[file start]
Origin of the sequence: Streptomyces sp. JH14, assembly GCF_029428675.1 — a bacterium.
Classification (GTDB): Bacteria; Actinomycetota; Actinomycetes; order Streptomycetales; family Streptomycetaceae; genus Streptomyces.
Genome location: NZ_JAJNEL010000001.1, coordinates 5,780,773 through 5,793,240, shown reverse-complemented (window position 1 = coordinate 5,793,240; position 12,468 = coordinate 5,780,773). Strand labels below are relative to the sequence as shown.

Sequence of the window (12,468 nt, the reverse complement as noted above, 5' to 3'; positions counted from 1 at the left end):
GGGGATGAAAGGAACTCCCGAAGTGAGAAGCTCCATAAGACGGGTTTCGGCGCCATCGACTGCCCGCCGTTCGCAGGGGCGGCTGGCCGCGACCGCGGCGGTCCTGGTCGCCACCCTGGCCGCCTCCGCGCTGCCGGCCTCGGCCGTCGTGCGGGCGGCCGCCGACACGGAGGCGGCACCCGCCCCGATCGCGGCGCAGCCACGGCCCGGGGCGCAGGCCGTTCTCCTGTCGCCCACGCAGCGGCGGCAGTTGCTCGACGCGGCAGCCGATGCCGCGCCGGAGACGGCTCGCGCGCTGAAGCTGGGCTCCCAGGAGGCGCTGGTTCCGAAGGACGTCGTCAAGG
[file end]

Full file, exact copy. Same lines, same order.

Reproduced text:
Origin of the sequence: Streptomyces sp. JH14, assembly GCF_029428675.1 — a bacterium.
Classification (GTDB): Bacteria; Actinomycetota; Actinomycetes; order Streptomycetales; family Streptomycetaceae; genus Streptomyces.
Genome location: NZ_JAJNEL010000001.1, coordinates 5,780,773 through 5,793,240, shown reverse-complemented (window position 1 = coordinate 5,793,240; position 12,468 = coordinate 5,780,773). Strand labels below are relative to the sequence as shown.

Sequence of the window (12,468 nt, the reverse complement as noted above, 5' to 3'; positions counted from 1 at the left end):
GGGGATGAAAGGAACTCCCGAAGTGAGAAGCTCCATAAGACGGGTTTCGGCGCCATCGACTGCCCGCCGTTCGCAGGGGCGGCTGGCCGCGACCGCGGCGGTCCTGGTCGCCACCCTGGCCGCCTCCGCGCTGCCGGCCTCGGCCGTCGTGCGGGCGGCCGCCGACACGGAGGCGGCACCCGCCCCGATCGCGGCGCAGCCACGGCCCGGGGCGCAGGCCGTTCTCCTGTCGCCCACGCAGCGGCGGCAGTTGCTCGACGCGGCAGCCGATGCCGCGCCGGAGACGGCTCGCGCGCTGAAGCTGGGCTCCCAGGAGGCGCTGGTTCCGAAGGACGTCGTCAAGG